It’s not just humans that spike fevers when they’re sick. Fish, reptiles, and other mammals—like rabbits and dogs—get fevers as well.
When I was about 12 years old, my father’s best friend told me that medical science hadn’t found any reason that humans get fevers. My dad’s friend, Rick Sullivan, M.D., was an emergency room doctor based in Cambridge, Massachusetts. He said the medical profession believed that the dangers of having a fever outweighed any theoretical benefits.
Even then I was skeptical. It felt counterintuitive to me that fever served no evolutionary purpose, and that we humans should use artificial means to reduce fever when we get sick.
But in 2015 three scientists at the Roswell Park Cancer Institute published an article in Nature Reviews Immunology that showed that fever stimulates the immune system to help the body mount an effective response against infection and disease.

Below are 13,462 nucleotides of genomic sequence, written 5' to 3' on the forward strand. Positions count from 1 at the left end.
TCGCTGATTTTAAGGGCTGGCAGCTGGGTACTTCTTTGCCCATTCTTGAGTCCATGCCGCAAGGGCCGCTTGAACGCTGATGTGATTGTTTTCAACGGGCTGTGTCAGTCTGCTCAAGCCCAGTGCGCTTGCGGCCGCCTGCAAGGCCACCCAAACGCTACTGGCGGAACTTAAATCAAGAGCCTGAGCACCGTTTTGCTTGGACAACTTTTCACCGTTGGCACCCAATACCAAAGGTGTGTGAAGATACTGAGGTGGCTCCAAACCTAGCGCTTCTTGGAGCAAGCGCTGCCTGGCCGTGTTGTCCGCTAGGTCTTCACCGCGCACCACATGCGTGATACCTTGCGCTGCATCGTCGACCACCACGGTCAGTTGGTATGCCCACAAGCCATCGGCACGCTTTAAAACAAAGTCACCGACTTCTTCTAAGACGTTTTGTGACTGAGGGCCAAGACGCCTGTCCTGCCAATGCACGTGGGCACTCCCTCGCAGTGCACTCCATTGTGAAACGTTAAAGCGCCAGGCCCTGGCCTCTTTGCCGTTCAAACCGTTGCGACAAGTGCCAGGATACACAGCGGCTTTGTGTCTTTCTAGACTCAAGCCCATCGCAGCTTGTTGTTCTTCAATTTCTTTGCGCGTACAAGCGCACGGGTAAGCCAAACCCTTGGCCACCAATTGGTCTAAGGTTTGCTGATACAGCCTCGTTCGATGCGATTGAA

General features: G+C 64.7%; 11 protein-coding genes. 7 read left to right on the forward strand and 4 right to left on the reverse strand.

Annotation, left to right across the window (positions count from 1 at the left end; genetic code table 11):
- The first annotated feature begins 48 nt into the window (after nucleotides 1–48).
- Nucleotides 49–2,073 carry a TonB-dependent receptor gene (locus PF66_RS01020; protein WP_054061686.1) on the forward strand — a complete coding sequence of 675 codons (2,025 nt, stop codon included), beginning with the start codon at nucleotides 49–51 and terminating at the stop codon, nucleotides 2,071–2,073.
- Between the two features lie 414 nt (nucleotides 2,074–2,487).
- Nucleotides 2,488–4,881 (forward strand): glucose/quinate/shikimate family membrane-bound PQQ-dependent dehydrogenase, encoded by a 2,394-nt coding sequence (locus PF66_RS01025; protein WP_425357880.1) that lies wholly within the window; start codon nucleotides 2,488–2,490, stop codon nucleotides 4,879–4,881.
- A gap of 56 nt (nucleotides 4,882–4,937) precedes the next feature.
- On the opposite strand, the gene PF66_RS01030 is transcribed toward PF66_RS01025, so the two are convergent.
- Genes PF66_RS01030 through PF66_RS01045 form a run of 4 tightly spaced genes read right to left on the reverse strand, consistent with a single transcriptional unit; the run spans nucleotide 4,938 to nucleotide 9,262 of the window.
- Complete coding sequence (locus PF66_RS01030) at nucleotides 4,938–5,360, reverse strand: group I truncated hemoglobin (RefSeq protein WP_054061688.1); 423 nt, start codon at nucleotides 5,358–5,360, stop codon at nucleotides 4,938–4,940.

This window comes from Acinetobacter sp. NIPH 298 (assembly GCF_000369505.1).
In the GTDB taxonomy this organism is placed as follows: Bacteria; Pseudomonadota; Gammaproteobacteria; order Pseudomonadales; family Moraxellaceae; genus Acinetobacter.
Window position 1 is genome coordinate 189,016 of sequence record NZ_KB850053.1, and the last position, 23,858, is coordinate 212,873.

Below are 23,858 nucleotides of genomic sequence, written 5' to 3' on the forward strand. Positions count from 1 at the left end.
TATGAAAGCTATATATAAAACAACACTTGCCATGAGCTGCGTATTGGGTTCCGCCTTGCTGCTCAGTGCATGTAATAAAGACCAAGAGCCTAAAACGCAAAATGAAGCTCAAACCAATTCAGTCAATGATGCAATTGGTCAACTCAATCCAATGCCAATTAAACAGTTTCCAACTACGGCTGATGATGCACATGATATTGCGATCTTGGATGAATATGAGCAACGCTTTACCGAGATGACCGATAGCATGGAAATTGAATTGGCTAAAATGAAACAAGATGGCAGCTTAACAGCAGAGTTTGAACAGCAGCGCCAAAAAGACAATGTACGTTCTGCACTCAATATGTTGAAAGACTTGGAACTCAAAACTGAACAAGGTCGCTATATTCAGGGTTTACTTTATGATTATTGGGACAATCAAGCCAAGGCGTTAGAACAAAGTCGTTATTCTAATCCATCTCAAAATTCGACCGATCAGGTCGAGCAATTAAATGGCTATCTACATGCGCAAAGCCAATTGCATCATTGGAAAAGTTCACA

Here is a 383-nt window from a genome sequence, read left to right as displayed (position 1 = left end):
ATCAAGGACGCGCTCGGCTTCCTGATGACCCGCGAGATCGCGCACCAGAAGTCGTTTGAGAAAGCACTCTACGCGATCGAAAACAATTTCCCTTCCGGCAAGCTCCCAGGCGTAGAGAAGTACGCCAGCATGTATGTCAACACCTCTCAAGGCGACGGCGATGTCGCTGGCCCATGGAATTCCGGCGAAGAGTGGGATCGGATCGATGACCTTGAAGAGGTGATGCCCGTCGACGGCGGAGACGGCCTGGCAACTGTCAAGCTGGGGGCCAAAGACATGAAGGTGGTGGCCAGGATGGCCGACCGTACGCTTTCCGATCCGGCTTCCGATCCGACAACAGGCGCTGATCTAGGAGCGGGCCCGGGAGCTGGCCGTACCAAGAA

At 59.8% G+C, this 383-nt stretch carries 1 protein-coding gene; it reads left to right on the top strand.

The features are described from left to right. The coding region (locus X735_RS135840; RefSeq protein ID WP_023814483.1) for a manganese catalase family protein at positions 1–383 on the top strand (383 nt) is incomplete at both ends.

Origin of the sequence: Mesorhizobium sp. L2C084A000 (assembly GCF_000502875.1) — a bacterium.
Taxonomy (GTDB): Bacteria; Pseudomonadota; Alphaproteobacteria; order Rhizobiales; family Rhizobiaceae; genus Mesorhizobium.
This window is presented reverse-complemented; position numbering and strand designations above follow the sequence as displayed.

“The fever response … confers a survival benefit during infection,” the authors wrote.
Other research also suggests this is true. While most of these studies are small, scientists have found that children with sepsis are more likely to die if their fevers are lowered; that using fever reducers can prolong chickenpox, as well as symptoms associated with the flu, and with the common cold.
Some fascinating research done by a large team of scientists in China and published in 2019 gives a possible explanation for the biochemical mechanism underlying the benefits of getting a fever. This team found that the heat from fever boosts two molecules that help certain white blood cells (T cells) get from blood vessels into the lymph nodes.
According to the scientists, these molecules, alpha-4 integrin and heat shock protein 90, serve an important function: When they get into the lymph nodes they team up with other immune cells to more effectively attack infectious germs.
So, it seems that spiking a fever helps your body fight disease and the fever itself, the heat, is beneficial.
Protective Against Cancer?